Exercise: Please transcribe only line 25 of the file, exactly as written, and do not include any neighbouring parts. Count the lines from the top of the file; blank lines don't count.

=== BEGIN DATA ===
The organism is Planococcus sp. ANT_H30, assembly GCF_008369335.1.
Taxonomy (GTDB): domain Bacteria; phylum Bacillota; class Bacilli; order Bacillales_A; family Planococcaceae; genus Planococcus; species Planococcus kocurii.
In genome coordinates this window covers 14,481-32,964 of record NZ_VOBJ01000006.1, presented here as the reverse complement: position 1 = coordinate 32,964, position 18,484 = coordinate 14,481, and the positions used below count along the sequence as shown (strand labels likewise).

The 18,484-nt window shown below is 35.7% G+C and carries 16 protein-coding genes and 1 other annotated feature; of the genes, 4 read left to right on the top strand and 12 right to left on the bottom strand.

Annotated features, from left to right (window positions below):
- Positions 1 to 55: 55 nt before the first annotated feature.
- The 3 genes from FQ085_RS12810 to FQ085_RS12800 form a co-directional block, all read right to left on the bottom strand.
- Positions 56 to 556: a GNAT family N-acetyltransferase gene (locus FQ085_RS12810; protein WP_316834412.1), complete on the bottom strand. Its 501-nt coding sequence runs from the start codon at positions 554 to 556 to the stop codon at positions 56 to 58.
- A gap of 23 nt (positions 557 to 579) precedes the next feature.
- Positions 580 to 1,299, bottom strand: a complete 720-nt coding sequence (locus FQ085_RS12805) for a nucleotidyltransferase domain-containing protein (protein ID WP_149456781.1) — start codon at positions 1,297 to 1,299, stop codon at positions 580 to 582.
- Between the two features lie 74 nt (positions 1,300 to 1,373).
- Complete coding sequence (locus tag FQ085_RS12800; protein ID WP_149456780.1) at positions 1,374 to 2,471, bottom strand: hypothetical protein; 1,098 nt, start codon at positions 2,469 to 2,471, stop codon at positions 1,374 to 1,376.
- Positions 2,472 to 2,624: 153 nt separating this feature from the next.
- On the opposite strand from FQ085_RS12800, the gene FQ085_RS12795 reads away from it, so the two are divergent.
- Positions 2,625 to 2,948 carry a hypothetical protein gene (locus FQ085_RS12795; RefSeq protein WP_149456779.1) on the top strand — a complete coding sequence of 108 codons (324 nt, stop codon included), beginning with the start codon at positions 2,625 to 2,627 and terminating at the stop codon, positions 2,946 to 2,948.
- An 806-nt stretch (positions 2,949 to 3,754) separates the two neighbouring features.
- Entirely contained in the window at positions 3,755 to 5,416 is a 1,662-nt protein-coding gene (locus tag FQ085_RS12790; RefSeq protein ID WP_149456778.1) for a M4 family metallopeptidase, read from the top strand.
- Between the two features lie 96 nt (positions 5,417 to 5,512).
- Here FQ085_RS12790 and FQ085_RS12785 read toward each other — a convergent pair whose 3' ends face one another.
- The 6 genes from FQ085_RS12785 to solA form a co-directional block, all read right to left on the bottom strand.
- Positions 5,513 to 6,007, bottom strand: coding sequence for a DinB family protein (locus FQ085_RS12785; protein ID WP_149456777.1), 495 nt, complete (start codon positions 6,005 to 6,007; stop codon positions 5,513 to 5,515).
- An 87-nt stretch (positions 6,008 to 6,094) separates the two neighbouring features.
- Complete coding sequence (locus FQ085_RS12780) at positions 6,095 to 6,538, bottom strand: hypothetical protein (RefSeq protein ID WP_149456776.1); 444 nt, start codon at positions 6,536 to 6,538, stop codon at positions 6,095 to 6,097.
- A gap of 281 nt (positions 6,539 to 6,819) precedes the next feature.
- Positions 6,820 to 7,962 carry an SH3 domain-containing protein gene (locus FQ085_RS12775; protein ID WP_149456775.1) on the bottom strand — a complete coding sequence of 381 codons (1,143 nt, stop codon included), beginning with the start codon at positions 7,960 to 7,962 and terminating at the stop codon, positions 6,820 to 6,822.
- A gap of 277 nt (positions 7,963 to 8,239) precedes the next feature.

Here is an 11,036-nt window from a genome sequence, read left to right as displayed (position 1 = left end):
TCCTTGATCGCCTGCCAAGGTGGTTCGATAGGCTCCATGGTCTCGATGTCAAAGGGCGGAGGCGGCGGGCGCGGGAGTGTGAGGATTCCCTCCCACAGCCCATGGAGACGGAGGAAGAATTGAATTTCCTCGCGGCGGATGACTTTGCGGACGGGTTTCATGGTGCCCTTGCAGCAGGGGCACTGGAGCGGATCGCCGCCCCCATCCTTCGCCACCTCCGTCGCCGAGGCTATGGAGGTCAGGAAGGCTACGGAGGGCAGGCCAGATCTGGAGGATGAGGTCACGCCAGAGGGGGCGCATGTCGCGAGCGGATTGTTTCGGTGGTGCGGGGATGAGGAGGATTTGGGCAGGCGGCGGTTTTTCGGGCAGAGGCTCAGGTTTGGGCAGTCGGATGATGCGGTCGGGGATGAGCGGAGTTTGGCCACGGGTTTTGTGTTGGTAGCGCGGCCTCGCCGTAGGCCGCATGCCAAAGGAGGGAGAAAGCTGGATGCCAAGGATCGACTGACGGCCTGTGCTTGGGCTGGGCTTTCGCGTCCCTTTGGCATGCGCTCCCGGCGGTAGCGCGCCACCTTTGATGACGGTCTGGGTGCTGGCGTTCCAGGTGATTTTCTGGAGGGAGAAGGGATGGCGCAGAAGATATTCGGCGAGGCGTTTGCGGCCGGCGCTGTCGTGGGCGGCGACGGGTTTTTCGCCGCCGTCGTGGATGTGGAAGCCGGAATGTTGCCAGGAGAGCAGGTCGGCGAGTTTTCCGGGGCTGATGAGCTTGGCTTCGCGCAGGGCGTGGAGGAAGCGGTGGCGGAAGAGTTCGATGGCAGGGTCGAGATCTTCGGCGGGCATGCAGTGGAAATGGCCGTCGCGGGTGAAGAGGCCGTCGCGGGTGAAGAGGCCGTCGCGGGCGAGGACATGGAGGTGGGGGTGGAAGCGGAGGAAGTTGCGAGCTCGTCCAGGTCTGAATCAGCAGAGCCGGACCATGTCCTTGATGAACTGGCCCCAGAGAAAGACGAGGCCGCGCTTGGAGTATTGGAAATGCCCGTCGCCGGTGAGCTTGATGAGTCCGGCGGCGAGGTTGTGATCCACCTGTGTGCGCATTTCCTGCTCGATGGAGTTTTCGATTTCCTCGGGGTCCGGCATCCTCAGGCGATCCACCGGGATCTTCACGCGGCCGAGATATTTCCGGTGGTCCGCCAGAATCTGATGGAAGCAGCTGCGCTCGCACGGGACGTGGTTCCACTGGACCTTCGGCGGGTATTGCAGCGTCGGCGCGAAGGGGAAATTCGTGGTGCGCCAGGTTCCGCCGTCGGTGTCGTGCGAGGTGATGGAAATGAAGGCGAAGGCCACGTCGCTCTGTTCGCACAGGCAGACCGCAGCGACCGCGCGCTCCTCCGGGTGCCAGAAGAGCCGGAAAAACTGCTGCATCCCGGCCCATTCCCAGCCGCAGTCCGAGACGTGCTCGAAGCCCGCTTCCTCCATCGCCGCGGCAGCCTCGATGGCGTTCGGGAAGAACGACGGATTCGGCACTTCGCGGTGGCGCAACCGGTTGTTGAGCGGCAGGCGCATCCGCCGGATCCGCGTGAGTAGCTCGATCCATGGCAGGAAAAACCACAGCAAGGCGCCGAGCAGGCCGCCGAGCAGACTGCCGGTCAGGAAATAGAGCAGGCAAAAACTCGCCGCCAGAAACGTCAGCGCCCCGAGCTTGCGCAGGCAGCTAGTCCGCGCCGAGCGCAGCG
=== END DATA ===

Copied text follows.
- Positions 6,820 to 7,962 carry an SH3 domain-containing protein gene (locus FQ085_RS12775; protein ID WP_149456775.1) on the bottom strand — a complete coding sequence of 381 codons (1,143 nt, stop codon included), beginning with the start codon at positions 7,960 to 7,962 and terminating at the stop codon, positions 6,820 to 6,822.